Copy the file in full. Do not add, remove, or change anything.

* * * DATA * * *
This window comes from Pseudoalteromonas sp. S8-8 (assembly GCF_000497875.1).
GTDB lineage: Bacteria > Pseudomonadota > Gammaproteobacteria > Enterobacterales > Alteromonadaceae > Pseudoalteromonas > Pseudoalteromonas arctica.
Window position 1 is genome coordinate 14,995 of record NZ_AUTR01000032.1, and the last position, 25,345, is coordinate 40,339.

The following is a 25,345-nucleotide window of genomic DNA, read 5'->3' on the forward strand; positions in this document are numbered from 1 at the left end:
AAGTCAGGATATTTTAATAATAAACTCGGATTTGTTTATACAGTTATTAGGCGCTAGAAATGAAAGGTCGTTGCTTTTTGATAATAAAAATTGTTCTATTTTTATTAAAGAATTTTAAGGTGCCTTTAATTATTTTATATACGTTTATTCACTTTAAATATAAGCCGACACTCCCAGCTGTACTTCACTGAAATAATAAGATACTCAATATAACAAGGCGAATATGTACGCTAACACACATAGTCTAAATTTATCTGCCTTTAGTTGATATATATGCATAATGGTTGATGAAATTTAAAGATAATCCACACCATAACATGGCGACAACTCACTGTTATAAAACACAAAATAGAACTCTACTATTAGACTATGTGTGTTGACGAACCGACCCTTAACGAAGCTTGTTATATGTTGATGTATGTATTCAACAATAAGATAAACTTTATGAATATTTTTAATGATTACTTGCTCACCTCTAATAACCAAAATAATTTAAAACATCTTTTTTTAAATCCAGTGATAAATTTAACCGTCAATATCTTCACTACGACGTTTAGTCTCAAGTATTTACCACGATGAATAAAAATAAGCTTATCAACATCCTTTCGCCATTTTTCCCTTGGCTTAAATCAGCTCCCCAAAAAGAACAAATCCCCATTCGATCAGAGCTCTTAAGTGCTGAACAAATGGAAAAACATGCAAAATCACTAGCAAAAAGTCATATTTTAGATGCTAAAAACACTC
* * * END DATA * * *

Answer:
This window comes from Pseudoalteromonas sp. S8-8 (assembly GCF_000497875.1).
GTDB lineage: Bacteria > Pseudomonadota > Gammaproteobacteria > Enterobacterales > Alteromonadaceae > Pseudoalteromonas > Pseudoalteromonas arctica.
Window position 1 is genome coordinate 14,995 of record NZ_AUTR01000032.1, and the last position, 25,345, is coordinate 40,339.

The following is a 25,345-nucleotide window of genomic DNA, read 5'->3' on the forward strand; positions in this document are numbered from 1 at the left end:
AAGTCAGGATATTTTAATAATAAACTCGGATTTGTTTATACAGTTATTAGGCGCTAGAAATGAAAGGTCGTTGCTTTTTGATAATAAAAATTGTTCTATTTTTATTAAAGAATTTTAAGGTGCCTTTAATTATTTTATATACGTTTATTCACTTTAAATATAAGCCGACACTCCCAGCTGTACTTCACTGAAATAATAAGATACTCAATATAACAAGGCGAATATGTACGCTAACACACATAGTCTAAATTTATCTGCCTTTAGTTGATATATATGCATAATGGTTGATGAAATTTAAAGATAATCCACACCATAACATGGCGACAACTCACTGTTATAAAACACAAAATAGAACTCTACTATTAGACTATGTGTGTTGACGAACCGACCCTTAACGAAGCTTGTTATATGTTGATGTATGTATTCAACAATAAGATAAACTTTATGAATATTTTTAATGATTACTTGCTCACCTCTAATAACCAAAATAATTTAAAACATCTTTTTTTAAATCCAGTGATAAATTTAACCGTCAATATCTTCACTACGACGTTTAGTCTCAAGTATTTACCACGATGAATAAAAATAAGCTTATCAACATCCTTTCGCCATTTTTCCCTTGGCTTAAATCAGCTCCCCAAAAAGAACAAATCCCCATTCGATCAGAGCTCTTAAGTGCTGAACAAATGGAAAAACATGCAAAATCACTAGCAAAAAGTCATATTTTAGATGCTAAAAACACTC